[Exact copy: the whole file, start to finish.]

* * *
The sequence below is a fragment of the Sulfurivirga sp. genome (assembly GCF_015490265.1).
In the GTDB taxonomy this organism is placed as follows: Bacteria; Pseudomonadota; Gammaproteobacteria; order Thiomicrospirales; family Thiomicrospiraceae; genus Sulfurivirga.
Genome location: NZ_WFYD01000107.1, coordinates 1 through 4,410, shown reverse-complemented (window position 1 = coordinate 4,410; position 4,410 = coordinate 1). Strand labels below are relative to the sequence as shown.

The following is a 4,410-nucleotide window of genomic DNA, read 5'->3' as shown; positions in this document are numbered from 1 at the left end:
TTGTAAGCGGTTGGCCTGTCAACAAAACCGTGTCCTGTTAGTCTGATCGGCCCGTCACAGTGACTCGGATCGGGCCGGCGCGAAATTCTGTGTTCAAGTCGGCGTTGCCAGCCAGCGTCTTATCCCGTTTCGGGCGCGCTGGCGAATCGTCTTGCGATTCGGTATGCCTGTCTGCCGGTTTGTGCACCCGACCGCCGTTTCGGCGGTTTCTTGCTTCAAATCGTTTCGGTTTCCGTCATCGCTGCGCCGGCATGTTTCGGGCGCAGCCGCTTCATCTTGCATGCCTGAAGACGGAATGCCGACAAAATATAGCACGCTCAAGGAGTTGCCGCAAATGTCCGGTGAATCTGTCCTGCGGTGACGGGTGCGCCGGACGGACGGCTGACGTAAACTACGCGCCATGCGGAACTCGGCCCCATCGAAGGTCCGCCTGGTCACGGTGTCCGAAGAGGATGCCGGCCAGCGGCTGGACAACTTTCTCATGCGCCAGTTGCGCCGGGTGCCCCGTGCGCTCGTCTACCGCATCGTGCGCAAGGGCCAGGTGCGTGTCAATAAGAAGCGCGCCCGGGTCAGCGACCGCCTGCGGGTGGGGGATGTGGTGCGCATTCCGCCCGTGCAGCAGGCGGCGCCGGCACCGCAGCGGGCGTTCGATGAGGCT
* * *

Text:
The sequence below is a fragment of the Sulfurivirga sp. genome (assembly GCF_015490265.1).
In the GTDB taxonomy this organism is placed as follows: Bacteria; Pseudomonadota; Gammaproteobacteria; order Thiomicrospirales; family Thiomicrospiraceae; genus Sulfurivirga.
Genome location: NZ_WFYD01000107.1, coordinates 1 through 4,410, shown reverse-complemented (window position 1 = coordinate 4,410; position 4,410 = coordinate 1). Strand labels below are relative to the sequence as shown.

The following is a 4,410-nucleotide window of genomic DNA, read 5'->3' as shown; positions in this document are numbered from 1 at the left end:
TTGTAAGCGGTTGGCCTGTCAACAAAACCGTGTCCTGTTAGTCTGATCGGCCCGTCACAGTGACTCGGATCGGGCCGGCGCGAAATTCTGTGTTCAAGTCGGCGTTGCCAGCCAGCGTCTTATCCCGTTTCGGGCGCGCTGGCGAATCGTCTTGCGATTCGGTATGCCTGTCTGCCGGTTTGTGCACCCGACCGCCGTTTCGGCGGTTTCTTGCTTCAAATCGTTTCGGTTTCCGTCATCGCTGCGCCGGCATGTTTCGGGCGCAGCCGCTTCATCTTGCATGCCTGAAGACGGAATGCCGACAAAATATAGCACGCTCAAGGAGTTGCCGCAAATGTCCGGTGAATCTGTCCTGCGGTGACGGGTGCGCCGGACGGACGGCTGACGTAAACTACGCGCCATGCGGAACTCGGCCCCATCGAAGGTCCGCCTGGTCACGGTGTCCGAAGAGGATGCCGGCCAGCGGCTGGACAACTTTCTCATGCGCCAGTTGCGCCGGGTGCCCCGTGCGCTCGTCTACCGCATCGTGCGCAAGGGCCAGGTGCGTGTCAATAAGAAGCGCGCCCGGGTCAGCGACCGCCTGCGGGTGGGGGATGTGGTGCGCATTCCGCCCGTGCAGCAGGCGGCGCCGGCACCGCAGCGGGCGTTCGATGAGGCT